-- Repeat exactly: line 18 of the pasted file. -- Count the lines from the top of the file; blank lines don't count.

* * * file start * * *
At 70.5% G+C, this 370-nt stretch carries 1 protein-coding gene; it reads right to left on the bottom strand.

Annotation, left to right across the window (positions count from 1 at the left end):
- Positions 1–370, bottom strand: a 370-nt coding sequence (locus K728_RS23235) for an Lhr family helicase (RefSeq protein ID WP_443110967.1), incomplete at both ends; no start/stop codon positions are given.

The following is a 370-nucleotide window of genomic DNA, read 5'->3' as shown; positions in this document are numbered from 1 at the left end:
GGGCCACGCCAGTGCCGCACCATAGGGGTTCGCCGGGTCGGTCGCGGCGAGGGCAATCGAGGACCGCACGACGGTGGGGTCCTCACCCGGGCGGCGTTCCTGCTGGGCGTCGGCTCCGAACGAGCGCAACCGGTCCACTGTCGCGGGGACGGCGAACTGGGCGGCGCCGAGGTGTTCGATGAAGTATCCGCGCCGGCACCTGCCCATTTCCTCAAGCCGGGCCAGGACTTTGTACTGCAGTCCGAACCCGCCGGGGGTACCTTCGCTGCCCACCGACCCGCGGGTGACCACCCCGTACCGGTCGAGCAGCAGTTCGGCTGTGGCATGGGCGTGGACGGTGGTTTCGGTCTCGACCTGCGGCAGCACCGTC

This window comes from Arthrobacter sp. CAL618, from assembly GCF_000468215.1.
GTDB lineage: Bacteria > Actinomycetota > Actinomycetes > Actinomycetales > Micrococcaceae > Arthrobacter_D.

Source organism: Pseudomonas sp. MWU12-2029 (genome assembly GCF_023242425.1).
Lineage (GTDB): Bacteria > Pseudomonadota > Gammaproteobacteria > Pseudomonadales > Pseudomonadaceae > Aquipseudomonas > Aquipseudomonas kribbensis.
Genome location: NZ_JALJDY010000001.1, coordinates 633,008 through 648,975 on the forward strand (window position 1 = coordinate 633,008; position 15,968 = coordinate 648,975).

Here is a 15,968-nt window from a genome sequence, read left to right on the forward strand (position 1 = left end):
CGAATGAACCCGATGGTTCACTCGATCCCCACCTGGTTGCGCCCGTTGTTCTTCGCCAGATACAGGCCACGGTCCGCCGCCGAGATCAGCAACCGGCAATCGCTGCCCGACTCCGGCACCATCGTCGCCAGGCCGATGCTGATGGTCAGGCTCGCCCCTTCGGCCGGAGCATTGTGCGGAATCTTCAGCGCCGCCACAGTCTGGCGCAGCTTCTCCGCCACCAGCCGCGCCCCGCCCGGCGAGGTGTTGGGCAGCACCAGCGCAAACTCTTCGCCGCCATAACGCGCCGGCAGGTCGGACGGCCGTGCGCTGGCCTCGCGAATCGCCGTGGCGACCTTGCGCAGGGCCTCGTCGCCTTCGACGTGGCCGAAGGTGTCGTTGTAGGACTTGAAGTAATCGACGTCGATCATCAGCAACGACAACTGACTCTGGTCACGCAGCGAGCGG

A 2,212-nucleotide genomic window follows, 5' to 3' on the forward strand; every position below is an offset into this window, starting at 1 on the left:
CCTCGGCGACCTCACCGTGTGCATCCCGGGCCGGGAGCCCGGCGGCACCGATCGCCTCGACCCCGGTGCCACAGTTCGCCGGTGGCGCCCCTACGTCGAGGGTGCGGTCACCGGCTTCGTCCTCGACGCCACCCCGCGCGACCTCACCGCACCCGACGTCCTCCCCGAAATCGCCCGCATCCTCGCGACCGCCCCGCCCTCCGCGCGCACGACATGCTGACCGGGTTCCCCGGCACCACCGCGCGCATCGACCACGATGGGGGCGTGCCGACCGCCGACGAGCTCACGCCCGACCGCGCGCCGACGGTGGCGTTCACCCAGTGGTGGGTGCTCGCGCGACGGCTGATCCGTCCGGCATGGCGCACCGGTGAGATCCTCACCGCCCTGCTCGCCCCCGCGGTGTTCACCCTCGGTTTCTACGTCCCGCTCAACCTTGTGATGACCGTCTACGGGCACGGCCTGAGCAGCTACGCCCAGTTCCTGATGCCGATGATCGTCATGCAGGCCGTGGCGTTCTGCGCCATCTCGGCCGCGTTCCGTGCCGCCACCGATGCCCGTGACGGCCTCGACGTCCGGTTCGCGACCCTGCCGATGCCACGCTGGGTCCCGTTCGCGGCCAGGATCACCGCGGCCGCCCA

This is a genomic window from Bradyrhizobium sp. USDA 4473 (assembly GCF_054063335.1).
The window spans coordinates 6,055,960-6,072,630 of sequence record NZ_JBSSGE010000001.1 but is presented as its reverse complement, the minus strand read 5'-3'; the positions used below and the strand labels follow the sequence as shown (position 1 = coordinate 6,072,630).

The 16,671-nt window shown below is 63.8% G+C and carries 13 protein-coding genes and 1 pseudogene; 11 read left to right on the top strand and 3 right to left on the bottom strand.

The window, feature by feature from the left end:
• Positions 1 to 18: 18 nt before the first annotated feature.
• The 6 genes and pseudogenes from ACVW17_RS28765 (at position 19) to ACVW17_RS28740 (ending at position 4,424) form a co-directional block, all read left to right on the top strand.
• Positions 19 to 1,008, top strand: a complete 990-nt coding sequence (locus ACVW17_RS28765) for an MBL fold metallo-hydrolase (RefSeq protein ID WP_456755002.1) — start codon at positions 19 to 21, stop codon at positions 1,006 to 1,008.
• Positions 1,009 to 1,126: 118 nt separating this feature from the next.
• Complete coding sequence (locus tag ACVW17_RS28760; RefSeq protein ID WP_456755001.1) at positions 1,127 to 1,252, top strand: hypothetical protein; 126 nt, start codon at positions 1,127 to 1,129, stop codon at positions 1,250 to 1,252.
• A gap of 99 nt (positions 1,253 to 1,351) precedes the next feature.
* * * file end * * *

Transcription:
The window, feature by feature from the left end: